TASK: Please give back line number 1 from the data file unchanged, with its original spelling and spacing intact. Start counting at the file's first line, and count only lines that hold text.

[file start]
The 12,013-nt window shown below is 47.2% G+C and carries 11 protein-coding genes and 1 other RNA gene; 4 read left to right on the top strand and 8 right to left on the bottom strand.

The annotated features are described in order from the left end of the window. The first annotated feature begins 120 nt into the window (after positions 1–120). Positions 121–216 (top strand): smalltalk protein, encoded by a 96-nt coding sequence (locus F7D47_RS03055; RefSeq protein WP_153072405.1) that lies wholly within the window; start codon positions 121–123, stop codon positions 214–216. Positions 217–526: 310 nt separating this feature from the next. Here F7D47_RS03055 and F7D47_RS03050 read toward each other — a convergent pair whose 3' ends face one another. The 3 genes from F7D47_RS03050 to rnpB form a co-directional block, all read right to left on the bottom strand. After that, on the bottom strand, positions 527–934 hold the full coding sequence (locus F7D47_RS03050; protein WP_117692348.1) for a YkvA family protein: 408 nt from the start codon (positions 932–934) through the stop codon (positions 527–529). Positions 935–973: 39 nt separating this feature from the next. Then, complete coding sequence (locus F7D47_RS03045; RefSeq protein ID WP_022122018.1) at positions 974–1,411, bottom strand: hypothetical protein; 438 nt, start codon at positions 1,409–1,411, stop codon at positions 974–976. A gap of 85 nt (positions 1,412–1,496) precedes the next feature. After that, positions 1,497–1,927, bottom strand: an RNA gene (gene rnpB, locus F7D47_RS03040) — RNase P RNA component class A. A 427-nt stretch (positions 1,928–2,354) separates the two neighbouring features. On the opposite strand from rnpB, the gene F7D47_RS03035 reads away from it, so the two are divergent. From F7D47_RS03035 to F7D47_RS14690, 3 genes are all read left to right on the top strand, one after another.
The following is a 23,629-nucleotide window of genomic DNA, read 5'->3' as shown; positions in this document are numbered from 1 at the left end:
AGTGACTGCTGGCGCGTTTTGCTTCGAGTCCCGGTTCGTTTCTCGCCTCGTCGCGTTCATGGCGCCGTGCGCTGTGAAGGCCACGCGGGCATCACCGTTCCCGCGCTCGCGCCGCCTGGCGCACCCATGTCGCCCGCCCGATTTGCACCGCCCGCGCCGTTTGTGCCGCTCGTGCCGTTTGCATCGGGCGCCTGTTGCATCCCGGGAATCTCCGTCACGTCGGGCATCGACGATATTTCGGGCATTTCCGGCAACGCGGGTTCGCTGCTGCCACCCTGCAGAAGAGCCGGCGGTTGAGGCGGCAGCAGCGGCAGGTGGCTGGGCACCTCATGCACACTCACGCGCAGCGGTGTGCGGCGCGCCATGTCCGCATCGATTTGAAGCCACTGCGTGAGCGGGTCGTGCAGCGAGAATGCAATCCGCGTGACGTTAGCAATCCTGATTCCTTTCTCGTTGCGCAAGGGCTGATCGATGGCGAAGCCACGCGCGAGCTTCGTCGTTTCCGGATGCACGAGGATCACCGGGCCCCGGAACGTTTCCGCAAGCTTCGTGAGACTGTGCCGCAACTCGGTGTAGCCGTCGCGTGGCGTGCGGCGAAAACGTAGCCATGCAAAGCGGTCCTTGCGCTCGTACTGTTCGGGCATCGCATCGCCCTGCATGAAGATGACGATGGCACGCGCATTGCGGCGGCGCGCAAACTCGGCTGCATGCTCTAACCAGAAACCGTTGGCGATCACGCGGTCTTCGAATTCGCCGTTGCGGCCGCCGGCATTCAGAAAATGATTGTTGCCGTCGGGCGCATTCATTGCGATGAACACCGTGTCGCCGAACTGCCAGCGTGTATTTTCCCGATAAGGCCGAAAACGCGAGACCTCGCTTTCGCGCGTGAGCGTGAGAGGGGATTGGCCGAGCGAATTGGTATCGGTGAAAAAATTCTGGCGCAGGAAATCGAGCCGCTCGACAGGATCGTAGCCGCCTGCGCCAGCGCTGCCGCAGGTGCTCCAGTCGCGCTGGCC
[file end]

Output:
The 12,013-nt window shown below is 47.2% G+C and carries 11 protein-coding genes and 1 other RNA gene; 4 read left to right on the top strand and 8 right to left on the bottom strand.